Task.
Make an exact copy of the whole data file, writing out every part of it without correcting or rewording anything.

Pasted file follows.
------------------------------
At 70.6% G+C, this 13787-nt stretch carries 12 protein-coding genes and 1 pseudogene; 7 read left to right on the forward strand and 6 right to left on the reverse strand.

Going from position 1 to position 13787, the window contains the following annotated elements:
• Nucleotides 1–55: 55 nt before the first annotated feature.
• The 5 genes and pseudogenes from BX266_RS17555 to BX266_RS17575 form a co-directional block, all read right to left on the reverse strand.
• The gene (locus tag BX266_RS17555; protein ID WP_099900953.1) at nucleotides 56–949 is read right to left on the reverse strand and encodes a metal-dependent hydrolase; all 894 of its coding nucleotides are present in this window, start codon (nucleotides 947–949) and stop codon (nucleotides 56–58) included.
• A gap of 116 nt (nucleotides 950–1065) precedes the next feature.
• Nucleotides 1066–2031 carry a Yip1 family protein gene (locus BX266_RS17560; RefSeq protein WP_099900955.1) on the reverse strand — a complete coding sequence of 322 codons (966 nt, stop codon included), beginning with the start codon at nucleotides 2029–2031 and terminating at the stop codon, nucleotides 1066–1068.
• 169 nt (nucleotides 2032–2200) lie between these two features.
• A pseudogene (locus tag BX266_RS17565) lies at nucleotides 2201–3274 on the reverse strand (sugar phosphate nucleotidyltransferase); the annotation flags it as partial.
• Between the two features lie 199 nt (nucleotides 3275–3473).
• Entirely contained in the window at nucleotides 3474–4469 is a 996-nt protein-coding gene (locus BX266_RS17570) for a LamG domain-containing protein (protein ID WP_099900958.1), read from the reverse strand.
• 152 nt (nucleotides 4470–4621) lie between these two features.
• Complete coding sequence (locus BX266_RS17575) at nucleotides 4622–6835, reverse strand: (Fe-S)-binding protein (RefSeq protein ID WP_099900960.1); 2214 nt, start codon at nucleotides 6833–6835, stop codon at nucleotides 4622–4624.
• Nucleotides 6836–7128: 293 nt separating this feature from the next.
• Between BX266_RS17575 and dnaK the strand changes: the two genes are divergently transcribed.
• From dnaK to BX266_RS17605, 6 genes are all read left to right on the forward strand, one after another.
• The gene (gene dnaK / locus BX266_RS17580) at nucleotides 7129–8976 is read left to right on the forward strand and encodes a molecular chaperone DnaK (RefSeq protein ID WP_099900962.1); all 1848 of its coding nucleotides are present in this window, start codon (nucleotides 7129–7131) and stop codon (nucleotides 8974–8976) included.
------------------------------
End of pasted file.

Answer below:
At 70.6% G+C, this 13787-nt stretch carries 12 protein-coding genes and 1 pseudogene; 7 read left to right on the forward strand and 6 right to left on the reverse strand.

Going from position 1 to position 13787, the window contains the following annotated elements:
• Nucleotides 1–55: 55 nt before the first annotated feature.
• The 5 genes and pseudogenes from BX266_RS17555 to BX266_RS17575 form a co-directional block, all read right to left on the reverse strand.
• The gene (locus tag BX266_RS17555; protein ID WP_099900953.1) at nucleotides 56–949 is read right to left on the reverse strand and encodes a metal-dependent hydrolase; all 894 of its coding nucleotides are present in this window, start codon (nucleotides 947–949) and stop codon (nucleotides 56–58) included.
• A gap of 116 nt (nucleotides 950–1065) precedes the next feature.
• Nucleotides 1066–2031 carry a Yip1 family protein gene (locus BX266_RS17560; RefSeq protein WP_099900955.1) on the reverse strand — a complete coding sequence of 322 codons (966 nt, stop codon included), beginning with the start codon at nucleotides 2029–2031 and terminating at the stop codon, nucleotides 1066–1068.
• 169 nt (nucleotides 2032–2200) lie between these two features.
• A pseudogene (locus tag BX266_RS17565) lies at nucleotides 2201–3274 on the reverse strand (sugar phosphate nucleotidyltransferase); the annotation flags it as partial.
• Between the two features lie 199 nt (nucleotides 3275–3473).
• Entirely contained in the window at nucleotides 3474–4469 is a 996-nt protein-coding gene (locus BX266_RS17570) for a LamG domain-containing protein (protein ID WP_099900958.1), read from the reverse strand.
• 152 nt (nucleotides 4470–4621) lie between these two features.
• Complete coding sequence (locus BX266_RS17575) at nucleotides 4622–6835, reverse strand: (Fe-S)-binding protein (RefSeq protein ID WP_099900960.1); 2214 nt, start codon at nucleotides 6833–6835, stop codon at nucleotides 4622–4624.
• Nucleotides 6836–7128: 293 nt separating this feature from the next.
• Between BX266_RS17575 and dnaK the strand changes: the two genes are divergently transcribed.
• From dnaK to BX266_RS17605, 6 genes are all read left to right on the forward strand, one after another.
• The gene (gene dnaK / locus BX266_RS17580) at nucleotides 7129–8976 is read left to right on the forward strand and encodes a molecular chaperone DnaK (RefSeq protein ID WP_099900962.1); all 1848 of its coding nucleotides are present in this window, start codon (nucleotides 7129–7131) and stop codon (nucleotides 8974–8976) included.